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Man can't hear in a crowded restaurant.

Selective hearing is a phrase that commonly gets tossed about as a pejorative, an insult. Maybe you heard your mother suggest that your father had “selective hearing” when she thought he was ignoring her.

But in reality it takes an incredible act of teamwork between your brain and your ears to have selective hearing.

The Difficulty Of Trying to Hear in a Crowd

Perhaps you’ve experienced this situation before: you’ve been through a long day at work, but your friends all insist on meeting up for dinner. They pick the loudest restaurant (because it’s popular and the deep-fried cauliflower is the best in town). And you spend the entire evening straining your ears, attempting to follow the conversation.

But it’s challenging, and it’s taxing. This suggests that you might have hearing loss.

You think, perhaps the restaurant was just too noisy. But… everyone else appeared to be having a fine go of it. The only one who appeared to be having difficulty was you. So you begin to wonder: Why do ears with hearing impairment have such a difficult time with the noise of a packed room? It seems as if hearing well in a crowded place is the first thing to go, but why? Scientists have begun to reveal the answer, and it all starts with selective hearing.

Selective Hearing – How Does it Work?

The scientific name for what we’re broadly calling selective hearing is “hierarchical encoding,” and it doesn’t take place inside of your ears at all. The majority of this process happens in the brain. At least, that’s in line with a new study carried out by a team at Columbia University.

Scientists have known for some time that human ears effectively work as a funnel: they gather all the impulses and then deliver the raw data to your brain. That’s where the real work happens, particularly the auditory cortex. Vibrations triggered by moving air are interpreted by this part of the brain into perceptible sound information.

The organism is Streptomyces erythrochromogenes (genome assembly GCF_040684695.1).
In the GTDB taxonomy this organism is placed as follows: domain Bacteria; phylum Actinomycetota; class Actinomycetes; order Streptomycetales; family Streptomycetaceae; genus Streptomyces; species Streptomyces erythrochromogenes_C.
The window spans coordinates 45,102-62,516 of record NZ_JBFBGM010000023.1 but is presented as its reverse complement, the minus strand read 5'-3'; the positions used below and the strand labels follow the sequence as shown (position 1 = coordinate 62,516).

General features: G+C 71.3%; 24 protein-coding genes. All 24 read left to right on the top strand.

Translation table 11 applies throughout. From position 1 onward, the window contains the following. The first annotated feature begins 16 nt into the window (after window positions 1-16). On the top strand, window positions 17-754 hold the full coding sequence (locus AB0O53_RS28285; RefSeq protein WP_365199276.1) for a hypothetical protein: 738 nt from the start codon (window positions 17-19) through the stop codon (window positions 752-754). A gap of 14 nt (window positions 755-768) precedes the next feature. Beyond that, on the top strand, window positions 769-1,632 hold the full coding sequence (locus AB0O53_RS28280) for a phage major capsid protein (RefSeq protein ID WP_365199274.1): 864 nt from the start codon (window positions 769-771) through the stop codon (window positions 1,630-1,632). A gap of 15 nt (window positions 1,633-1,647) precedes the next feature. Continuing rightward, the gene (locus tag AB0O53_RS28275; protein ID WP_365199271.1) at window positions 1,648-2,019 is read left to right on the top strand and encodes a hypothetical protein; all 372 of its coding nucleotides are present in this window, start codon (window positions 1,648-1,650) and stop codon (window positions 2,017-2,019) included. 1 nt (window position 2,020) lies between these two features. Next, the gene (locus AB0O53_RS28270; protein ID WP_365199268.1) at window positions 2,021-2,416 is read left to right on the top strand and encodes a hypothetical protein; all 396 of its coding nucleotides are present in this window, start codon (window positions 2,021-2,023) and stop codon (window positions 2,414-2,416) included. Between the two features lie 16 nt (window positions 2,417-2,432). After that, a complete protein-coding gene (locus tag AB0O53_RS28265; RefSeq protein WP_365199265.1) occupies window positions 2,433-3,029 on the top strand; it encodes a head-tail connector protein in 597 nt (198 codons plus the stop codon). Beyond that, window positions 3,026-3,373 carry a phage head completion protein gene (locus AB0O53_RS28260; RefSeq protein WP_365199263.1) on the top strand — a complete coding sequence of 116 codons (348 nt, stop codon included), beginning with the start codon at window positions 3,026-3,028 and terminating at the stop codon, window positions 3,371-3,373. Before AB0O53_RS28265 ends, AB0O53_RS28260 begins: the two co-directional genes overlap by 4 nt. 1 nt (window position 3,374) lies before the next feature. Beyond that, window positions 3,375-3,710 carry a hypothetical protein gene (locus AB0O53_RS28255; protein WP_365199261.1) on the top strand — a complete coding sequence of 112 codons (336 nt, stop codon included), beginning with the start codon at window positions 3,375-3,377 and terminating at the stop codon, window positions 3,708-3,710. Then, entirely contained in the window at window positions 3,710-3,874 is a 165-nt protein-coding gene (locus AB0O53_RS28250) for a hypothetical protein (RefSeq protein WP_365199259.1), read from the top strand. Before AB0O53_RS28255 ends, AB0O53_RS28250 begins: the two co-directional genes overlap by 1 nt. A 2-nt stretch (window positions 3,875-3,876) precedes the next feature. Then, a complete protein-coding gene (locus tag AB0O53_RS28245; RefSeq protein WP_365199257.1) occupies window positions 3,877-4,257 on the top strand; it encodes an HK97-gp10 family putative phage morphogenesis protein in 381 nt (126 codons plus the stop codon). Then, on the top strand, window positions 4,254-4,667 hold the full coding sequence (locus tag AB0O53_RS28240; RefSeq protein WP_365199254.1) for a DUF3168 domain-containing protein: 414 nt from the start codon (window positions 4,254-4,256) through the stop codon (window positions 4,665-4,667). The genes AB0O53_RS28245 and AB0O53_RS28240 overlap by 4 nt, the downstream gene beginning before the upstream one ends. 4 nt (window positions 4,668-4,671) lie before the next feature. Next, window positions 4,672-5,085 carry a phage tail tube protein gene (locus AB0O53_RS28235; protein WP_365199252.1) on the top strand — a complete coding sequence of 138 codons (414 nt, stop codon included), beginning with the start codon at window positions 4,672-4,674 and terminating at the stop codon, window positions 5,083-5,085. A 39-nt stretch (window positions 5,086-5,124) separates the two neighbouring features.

Because of extensive research with MRI and CT scans, scientists have understood for years that the auditory cortex plays a substantial role in hearing, but they were stumped when it came to what those processes actually look like. Scientists were able, by using unique research techniques on individuals with epilepsy, to get a better understanding of how the auditory cortex discerns voices in a crowd.

The Hierarchy of Hearing

And here’s what these intrepid scientists found: there are two parts of the auditory cortex that accomplish most of the work in allowing you to key in on individual voices. They’re what allows you to separate and enhance specific voices in loud situations.

  • Superior temporal gyrus (STG): Sooner or later your brain will need to make some value based decisions and this occurs in the STG once it receives the voices which were previously separated by the HG. Which voices can be safely moved to the background and which ones you want to focused on is determined by the STG..
  • Heschl’s gyrus (HG): This is the part of the auditory cortex that manages the first stage of the sorting process. Heschl’s gyrus or HG breaks down each unique voice and separates them into distinguishable identities.

When you have hearing problems, your ears are missing particular wavelengths so it’s harder for your brain to differentiate voices (depending on your hearing loss it might be low or high frequencies). Your brain can’t assign individual identities to each voice because it doesn’t have enough information. Consequently, it all blurs together (meaning conversations will more difficult to follow).

A New Algorithm From New Science

It’s typical for hearing aids to have features that make it less difficult to hear in a crowded situation. But now that we understand what the basic process looks like, hearing aid companies can incorporate more of those natural operations into their device algorithms. For instance, hearing aids that do more to differentiate voices can help out the Heschl’s gyrus a little, leading to a better ability for you to comprehend what your coworkers are talking about in that loud restaurant.

Technology will get better at mimicking what occurs in nature as we uncover more about how the brain functions in conjunction with the ears. And better hearing outcomes will be the result. Then you can focus a little more on enjoying yourself and a little less on straining to hear.

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